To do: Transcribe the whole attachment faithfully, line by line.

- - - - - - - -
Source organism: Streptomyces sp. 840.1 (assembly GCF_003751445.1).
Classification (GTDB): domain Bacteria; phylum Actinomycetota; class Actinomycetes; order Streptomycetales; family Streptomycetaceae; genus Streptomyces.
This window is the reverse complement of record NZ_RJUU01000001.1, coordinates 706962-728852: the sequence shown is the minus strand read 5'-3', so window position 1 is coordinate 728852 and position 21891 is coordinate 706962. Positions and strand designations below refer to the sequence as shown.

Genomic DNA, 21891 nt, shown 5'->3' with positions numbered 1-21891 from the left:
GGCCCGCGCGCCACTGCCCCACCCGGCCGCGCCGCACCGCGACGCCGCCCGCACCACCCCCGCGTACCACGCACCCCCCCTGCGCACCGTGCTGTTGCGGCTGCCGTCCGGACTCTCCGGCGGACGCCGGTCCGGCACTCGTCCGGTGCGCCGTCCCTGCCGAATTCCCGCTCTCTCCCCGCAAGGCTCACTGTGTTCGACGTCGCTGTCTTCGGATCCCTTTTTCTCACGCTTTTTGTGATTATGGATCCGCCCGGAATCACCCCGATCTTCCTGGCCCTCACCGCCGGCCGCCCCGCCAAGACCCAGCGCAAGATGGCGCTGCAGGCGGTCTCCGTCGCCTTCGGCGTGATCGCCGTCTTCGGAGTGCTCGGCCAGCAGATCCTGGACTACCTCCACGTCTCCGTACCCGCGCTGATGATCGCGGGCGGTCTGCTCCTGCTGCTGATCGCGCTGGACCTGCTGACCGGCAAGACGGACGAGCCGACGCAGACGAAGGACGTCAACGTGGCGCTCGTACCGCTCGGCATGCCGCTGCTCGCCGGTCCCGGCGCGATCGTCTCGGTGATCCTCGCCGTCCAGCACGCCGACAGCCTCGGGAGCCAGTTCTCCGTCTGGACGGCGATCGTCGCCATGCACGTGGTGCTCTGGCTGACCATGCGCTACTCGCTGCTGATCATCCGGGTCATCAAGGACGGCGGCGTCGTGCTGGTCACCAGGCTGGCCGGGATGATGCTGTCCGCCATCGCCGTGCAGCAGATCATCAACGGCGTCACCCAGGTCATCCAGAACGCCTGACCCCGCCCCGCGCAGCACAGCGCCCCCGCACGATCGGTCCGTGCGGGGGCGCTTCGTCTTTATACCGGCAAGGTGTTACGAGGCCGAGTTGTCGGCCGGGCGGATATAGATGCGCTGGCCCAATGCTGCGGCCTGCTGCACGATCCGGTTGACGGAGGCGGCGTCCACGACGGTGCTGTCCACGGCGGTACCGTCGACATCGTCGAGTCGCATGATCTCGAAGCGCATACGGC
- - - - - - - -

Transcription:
Source organism: Streptomyces sp. 840.1 (assembly GCF_003751445.1).
Classification (GTDB): domain Bacteria; phylum Actinomycetota; class Actinomycetes; order Streptomycetales; family Streptomycetaceae; genus Streptomyces.
This window is the reverse complement of record NZ_RJUU01000001.1, coordinates 706962-728852: the sequence shown is the minus strand read 5'-3', so window position 1 is coordinate 728852 and position 21891 is coordinate 706962. Positions and strand designations below refer to the sequence as shown.

Genomic DNA, 21891 nt, shown 5'->3' with positions numbered 1-21891 from the left:
GGCCCGCGCGCCACTGCCCCACCCGGCCGCGCCGCACCGCGACGCCGCCCGCACCACCCCCGCGTACCACGCACCCCCCCTGCGCACCGTGCTGTTGCGGCTGCCGTCCGGACTCTCCGGCGGACGCCGGTCCGGCACTCGTCCGGTGCGCCGTCCCTGCCGAATTCCCGCTCTCTCCCCGCAAGGCTCACTGTGTTCGACGTCGCTGTCTTCGGATCCCTTTTTCTCACGCTTTTTGTGATTATGGATCCGCCCGGAATCACCCCGATCTTCCTGGCCCTCACCGCCGGCCGCCCCGCCAAGACCCAGCGCAAGATGGCGCTGCAGGCGGTCTCCGTCGCCTTCGGCGTGATCGCCGTCTTCGGAGTGCTCGGCCAGCAGATCCTGGACTACCTCCACGTCTCCGTACCCGCGCTGATGATCGCGGGCGGTCTGCTCCTGCTGCTGATCGCGCTGGACCTGCTGACCGGCAAGACGGACGAGCCGACGCAGACGAAGGACGTCAACGTGGCGCTCGTACCGCTCGGCATGCCGCTGCTCGCCGGTCCCGGCGCGATCGTCTCGGTGATCCTCGCCGTCCAGCACGCCGACAGCCTCGGGAGCCAGTTCTCCGTCTGGACGGCGATCGTCGCCATGCACGTGGTGCTCTGGCTGACCATGCGCTACTCGCTGCTGATCATCCGGGTCATCAAGGACGGCGGCGTCGTGCTGGTCACCAGGCTGGCCGGGATGATGCTGTCCGCCATCGCCGTGCAGCAGATCATCAACGGCGTCACCCAGGTCATCCAGAACGCCTGACCCCGCCCCGCGCAGCACAGCGCCCCCGCACGATCGGTCCGTGCGGGGGCGCTTCGTCTTTATACCGGCAAGGTGTTACGAGGCCGAGTTGTCGGCCGGGCGGATATAGATGCGCTGGCCCAATGCTGCGGCCTGCTGCACGATCCGGTTGACGGAGGCGGCGTCCACGACGGTGCTGTCCACGGCGGTACCGTCGACATCGTCGAGTCGCATGATCTCGAAGCGCATACGGC